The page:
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Having Diabetes, Managing Cholesterol

separator Maintaining healthy cholesterol levels is something everybody should think about. But people with diabetes need to give cholesterol management extra consideration. Why? Because simply having diabetes can affect the balance between the two types of cholesterol—HDL (the “good” kind) and LDL (the “bad” kind). That balance is crucial for a healthy cardiovascular system.

Ideally, you want to have more HDL and less LDL cholesterol in your blood. The LDL cholesterol is what causes fat to build up in the arteries. Too much of a buildup makes the arteries rigid and not flexible. That’s where the term “hardening of the arteries” comes from. Arteries need to be flexible to allow blood to flow easily through them to the heart.

The HDL cholesterol, on the other hand, carries away some of the bad cholesterol that’s been stored in the arteries. That’s why you want to have more of it, and less LDL.

How does diabetes affect cholesterol?

Having diabetes, and especially having higher levels of blood sugar, is enough to put you in a higher risk category for heart disease. Why?

  • For people with diabetes, there’s a greater likelihood that LDL cholesterol particles will stick to the arteries and damage their walls
  • Blood sugar, which is often higher in people with diabetes, coats the LDL particles and causes them to remain in the blood stream longer
  • People with diabetes are more likely to have lower HDL levels. In other words, there’s less of the good cholesterol to help remove the bad kind. And people with diabetes also are more likely to have higher levels of another type of fat, called triglycerides, in their blood.

New cholesterol guidelines may affect you
This summer, the National Heart, Lung, and Blood Association (NHLBI) revised its cholesterol guidelines. For people who have diabetes or heart disease, or who smoke and have high blood pressure, the NHLBI has lowered the target levels of LDL from 100 mg/dL to 70.

What can you do to make sure your levels are in the healthy range?
Visit your doctor to have your cholesterol checked if you haven’t done so lately. If your numbers are on target, then that’s good. If they’re not, talk with your doctor and a nutritionist, dietitian or diabetes educator to see what you can do to bring your numbers down. Diet, exercise, and medications play a key role. Take a look at the tips we offer in the next section of this magazine for some detailed suggestions about healthy cholesterol levels.

Taking care of cholesterol: one link in a large chain
Keeping your cholesterol in the healthy range is about so much more than simply the numbers. It’s also about helping lower your risk of heart attack and stroke. It’s about keeping your vascular system healthy, which in turn can help reduce such complications as foot ulcers.

Each component of diabetes care is an important link in a chain, so it’s important to do your best in all areas—healthy food, regular exercise, quitting smoking, routine medical visits, strict blood sugar control. It’s all interconnected.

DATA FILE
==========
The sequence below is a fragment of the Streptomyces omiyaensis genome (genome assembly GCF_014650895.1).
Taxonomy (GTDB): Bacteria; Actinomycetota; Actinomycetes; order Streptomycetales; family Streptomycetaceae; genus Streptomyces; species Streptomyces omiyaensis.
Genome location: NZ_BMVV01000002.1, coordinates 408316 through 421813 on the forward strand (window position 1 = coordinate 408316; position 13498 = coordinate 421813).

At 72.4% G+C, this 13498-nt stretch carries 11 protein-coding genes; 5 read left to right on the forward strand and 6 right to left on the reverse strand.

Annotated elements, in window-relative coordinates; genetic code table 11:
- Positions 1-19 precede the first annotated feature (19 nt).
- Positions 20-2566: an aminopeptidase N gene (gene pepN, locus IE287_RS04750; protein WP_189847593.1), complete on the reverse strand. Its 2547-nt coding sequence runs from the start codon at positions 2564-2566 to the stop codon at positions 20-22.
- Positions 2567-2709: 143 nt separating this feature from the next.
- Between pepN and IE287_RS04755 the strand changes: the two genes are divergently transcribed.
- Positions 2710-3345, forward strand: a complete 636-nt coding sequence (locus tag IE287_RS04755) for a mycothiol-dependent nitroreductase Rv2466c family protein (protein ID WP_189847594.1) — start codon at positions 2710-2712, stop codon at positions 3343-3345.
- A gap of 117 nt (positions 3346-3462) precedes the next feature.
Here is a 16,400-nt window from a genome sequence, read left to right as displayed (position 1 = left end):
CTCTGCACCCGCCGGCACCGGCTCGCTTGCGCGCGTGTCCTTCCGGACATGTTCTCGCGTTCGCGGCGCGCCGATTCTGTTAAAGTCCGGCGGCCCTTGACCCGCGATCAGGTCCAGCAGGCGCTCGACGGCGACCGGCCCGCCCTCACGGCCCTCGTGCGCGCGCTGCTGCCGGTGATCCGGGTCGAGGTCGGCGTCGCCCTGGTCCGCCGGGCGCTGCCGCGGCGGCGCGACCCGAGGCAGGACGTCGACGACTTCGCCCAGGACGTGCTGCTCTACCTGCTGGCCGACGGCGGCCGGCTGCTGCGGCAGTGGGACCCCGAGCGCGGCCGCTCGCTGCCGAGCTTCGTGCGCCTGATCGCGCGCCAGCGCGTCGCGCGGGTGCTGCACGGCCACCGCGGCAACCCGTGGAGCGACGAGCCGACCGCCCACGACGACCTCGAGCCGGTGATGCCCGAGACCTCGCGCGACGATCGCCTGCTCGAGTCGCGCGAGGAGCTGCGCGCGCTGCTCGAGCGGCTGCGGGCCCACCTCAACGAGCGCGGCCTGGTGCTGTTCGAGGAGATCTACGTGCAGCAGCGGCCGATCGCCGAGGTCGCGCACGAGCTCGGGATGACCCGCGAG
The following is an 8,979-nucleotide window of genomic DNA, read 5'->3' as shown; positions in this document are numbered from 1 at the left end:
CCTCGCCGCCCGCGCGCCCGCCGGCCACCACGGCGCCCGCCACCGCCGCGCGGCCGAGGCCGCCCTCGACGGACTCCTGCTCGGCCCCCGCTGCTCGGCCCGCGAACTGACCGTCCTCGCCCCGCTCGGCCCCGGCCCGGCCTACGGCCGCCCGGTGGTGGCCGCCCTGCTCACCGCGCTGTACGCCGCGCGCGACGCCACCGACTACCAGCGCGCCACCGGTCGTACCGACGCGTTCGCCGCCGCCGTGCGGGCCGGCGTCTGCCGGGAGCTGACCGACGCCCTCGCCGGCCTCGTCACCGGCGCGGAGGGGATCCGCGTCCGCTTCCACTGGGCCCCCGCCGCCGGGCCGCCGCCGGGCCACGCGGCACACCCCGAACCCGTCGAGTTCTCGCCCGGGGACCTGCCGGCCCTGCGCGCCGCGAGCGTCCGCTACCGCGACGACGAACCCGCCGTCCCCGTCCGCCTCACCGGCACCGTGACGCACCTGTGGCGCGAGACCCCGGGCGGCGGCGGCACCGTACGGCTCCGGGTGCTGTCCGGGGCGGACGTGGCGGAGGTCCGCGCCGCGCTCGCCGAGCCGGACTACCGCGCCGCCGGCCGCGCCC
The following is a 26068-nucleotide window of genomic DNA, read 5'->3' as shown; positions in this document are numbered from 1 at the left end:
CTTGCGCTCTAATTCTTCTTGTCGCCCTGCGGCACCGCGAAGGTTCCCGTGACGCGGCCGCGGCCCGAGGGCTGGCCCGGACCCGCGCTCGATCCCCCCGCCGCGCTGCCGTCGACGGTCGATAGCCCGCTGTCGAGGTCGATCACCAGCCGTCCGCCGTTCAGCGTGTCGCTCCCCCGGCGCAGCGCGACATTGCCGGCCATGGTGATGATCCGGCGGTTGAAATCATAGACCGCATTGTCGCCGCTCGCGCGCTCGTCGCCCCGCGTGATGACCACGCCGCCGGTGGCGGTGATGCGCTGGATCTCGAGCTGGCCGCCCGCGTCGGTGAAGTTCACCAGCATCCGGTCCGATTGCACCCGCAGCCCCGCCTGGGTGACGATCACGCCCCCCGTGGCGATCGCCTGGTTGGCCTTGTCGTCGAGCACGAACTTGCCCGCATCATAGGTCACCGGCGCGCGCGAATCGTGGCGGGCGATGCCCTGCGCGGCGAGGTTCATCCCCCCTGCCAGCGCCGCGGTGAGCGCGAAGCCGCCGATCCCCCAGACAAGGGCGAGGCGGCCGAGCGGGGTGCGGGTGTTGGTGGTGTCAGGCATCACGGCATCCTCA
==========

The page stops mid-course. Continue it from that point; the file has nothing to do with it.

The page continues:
And don’t forget to meet with your dietitian or diabetes educator at least once a year, even when things are going well. Your diabetes status changes over time, and it’s important to make adjustments along the way.

Diabetes Tips: Lowering Your Cholesterol Level
You have good intentions about keeping your cholesterol in the healthy range, but where do you start? The members of your healthcare team can make recommendations based on your specific situation, but the following tips are:

  • Limit foods containing saturated fat and trans fats. Your dietitian can help you create a plan that works well for you. It’s helpful to read food labels, because they’ll tell you how much saturated fat you’re getting. But trans fat quantities aren’t listed on the labels yet, and aren’t required to be until 2006. To figure out whether there are trans fats in any given food, look for the words “partially hydrogenated.” You’re likely to see these fats in most crackers, chips, cookies and other snack items. Trans fats are also common ingredients in deep fried foods, like French fries. The more you remove these foods from your diet, the better off you’ll be. (Be sure to check out the ratatouille recipe for a healthy vegetable dish that has no saturated or trans fats.)
  • Exercise regularly. Exercise can also help you control your blood sugar, because your body uses glucose to help your muscles move. Depending on the type of diabetes you have, regular exercise can reduce your daily insulin injection requirement, or it can help your body better regulate the use of its own insulin. In addition, exercise promotes weight loss, improves muscle tone, keeps your heart and lungs healthy and active and lowers blood cholesterol and triglyceride levels. If you are overweight, or don’t exercise regularly, it’s best to check with your healthcare provider before starting an exercise regimen. Keep in mind, the hardest part is getting started. Once you make exercise part of your routine, you will notice progress and have more energy in a very short time!
  • Take any medication your doctor has prescribed for you. Now that the NHLBI has revised its cholesterol guidelines, more people are candidates for cholesterol-lowering medications. Statins are the drug of choice for this. (Remember that for a small number of people, muscle pain can be a side effect of statins. Be sure to tell your doctor if you experience this.)

National Institute of Diabetes and Digestive and Kidney Disorders; National Heart, Lung, and Blood Disorders.
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